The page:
Immigrants and Violence: Americans Were a Lot Braver in 1920

Aftermath of the Galleanist bombing of Wall Street, 1920

On the night of June 2, 1919, the assistant secretary of the Navy, Franklin Delano Roosevelt, and his wife Eleanor walked past the home of Attorney General Mitchell Palmer. Just after they entered their house, which was across the street from the Palmer residence, a massive bomb exploded in front of the attorney general’s house. The bomb had gone off prematurely and body parts of the man responsible, Carlo Valdinoci, landed on the Roosevelt’s front porch. Valdinoci was an Italian anarchist.

That night anarchists, targeting government officials, had detonated seven other large bombs across the country. None of the targeted men were killed but many of their homes were badly damaged and a night watchman died from an explosion in New York City that night.

In April of that year the same anarchists sent thirty-six mail bombs to the homes and offices of high-ranking government officials and business leaders. Fortunately, most were discovered before detonating after an intended victim opened one from the wrong end. It failed to detonate and he was able to alert officials. However, the housekeeper of a senator had her hands blown off by one, and the senator’s wife had her face mangled.

Folks weren’t as lucky a year and a half later. On the morning of September 16, 1920, a horse-drawn carriage stopped in front of 23 Wall Street in lower Manhattan. It was packed with one hundred pounds of dynamite and cast iron sash weights. The massive bomb went off in front of J.P. Morgan Bank headquarters, killing thirty-eight people and grievously injured 143 more.

Those responsible for the violence were known as Galleanists—anarchists influenced by an Italian immigrant named Luigi Galleani who moved to the United States in 1901 and began preaching violent revolution in a working-class Italian immigrant neighborhood in New Jersey. For fifteen years he published a newsletter called Cronaca Sovversiva (Italian for Subversive Chronicle) that, at its peak, had 5,000 subscribers. It argued against the existence of God, called for free love, promoted attacks on officials and published the names and addresses of prominent government leaders and capitalists. In his newsletters Galleani also published detailed instructions for bomb making. The immigrants he spoke to were ripe for revolution due to their squalid living conditions and brutal work environment.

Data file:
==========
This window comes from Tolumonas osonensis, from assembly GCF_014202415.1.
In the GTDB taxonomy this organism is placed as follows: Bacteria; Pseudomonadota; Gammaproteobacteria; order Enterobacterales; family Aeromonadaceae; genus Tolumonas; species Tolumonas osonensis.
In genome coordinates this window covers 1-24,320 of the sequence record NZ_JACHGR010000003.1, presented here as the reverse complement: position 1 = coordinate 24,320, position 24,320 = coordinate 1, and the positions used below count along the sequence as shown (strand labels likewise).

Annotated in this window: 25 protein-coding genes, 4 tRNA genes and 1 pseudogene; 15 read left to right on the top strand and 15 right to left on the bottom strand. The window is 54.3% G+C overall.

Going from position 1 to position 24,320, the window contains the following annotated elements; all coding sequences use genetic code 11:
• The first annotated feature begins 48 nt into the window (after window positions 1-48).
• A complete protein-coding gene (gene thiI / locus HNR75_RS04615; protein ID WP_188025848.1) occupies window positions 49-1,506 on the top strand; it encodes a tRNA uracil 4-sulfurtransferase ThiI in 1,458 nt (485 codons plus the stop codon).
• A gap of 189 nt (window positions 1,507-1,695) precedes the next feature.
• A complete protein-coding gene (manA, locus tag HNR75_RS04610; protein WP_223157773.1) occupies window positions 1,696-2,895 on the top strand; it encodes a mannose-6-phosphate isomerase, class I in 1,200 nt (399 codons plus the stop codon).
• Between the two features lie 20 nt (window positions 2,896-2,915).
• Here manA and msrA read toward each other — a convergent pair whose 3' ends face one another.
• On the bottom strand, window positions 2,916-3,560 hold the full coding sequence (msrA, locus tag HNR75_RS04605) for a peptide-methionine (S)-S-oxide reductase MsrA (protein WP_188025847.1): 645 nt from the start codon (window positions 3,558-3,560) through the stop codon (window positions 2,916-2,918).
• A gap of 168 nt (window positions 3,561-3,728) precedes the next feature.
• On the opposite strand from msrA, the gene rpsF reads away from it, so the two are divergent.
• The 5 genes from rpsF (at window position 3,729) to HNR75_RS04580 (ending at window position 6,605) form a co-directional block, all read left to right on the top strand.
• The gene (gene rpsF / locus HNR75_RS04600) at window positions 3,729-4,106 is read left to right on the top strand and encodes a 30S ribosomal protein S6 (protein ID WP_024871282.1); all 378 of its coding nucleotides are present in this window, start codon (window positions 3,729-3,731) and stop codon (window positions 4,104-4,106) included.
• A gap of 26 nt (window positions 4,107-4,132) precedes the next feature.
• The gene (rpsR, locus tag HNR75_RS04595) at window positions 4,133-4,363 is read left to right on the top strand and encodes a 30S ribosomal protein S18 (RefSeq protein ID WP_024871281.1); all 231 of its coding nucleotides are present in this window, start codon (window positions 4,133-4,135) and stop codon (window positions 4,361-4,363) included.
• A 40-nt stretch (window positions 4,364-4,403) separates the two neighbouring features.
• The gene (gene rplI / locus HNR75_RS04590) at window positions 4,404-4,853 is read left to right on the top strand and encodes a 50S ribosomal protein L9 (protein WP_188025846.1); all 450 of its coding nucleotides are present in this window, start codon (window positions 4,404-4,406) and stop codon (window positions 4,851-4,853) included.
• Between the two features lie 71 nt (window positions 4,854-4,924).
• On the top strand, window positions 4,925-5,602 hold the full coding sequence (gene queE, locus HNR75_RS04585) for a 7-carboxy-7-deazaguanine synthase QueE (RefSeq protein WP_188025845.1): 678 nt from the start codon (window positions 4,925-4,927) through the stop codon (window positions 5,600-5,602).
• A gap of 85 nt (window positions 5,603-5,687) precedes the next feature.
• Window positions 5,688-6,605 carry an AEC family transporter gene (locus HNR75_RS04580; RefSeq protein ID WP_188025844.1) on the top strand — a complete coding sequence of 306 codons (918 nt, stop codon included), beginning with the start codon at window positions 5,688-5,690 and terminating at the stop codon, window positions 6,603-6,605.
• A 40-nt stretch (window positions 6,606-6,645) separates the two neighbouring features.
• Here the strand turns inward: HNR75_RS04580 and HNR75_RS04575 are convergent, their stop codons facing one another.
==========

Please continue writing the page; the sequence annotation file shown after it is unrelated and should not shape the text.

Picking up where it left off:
From 1914 to 1920 Galleanists spread across the United States and launched hundreds of deadly attacks. They attempted mass poisonings using arsenic, stabbed policemen, and bombed a police station in Milwaukee, killing nine officers and a woman.

All of this, as well as exaggerated fears of Bolshevism, triggered the Immigration Act of 1918 and the Sedition Act of 1918, which expanded the criteria that allowed for deportations and the suppression of free speech. Both were widely condemned at the time despite waves of attacks. It sparked the First Red Scare in which nativism swept the country and people were arrested, detained, and deported without warrant. It was used to justify labor union suppression and even racism. Americans became wary of immigration from southern and eastern Europe, and Italians were sometimes targeted in violent attacks. The scare passed quickly when predicted uprisings failed to materialize in the early 1920s.

The point here is that despite all of the injustices committed against our citizens at that time and the massive amount of attacks carried out by radicals, there was never a blanket immigration ban considered on Italian or eastern European immigrants. Even then, when people had much more concrete reasons to be afraid, we still protected the immigration and travel rights of Italians in general. Compare this to today’s fear about Muslim immigrants in the United States, where since 9/11 there have been but a handful of lone-wolf attacks by mostly native-born fanatics. History shows this recent executive order and mass paranoia to be truly unprecedented. Even during the early-twentieth-century wave of Italian anarchist attacks, our presidential candidates did not campaign on a platform of a sweeping Italian immigration ban.

Indeed, the day after the 1920 Wall Street bombing, thousands of Americans defiantly and bravely gathered for a previously scheduled patriotic rally at the exact same intersection. Today a whole lot of people are in favor of President Trump’s travel ban (in some polls as many as half of all Americans). What happened to the United States? How did we become so cowardly?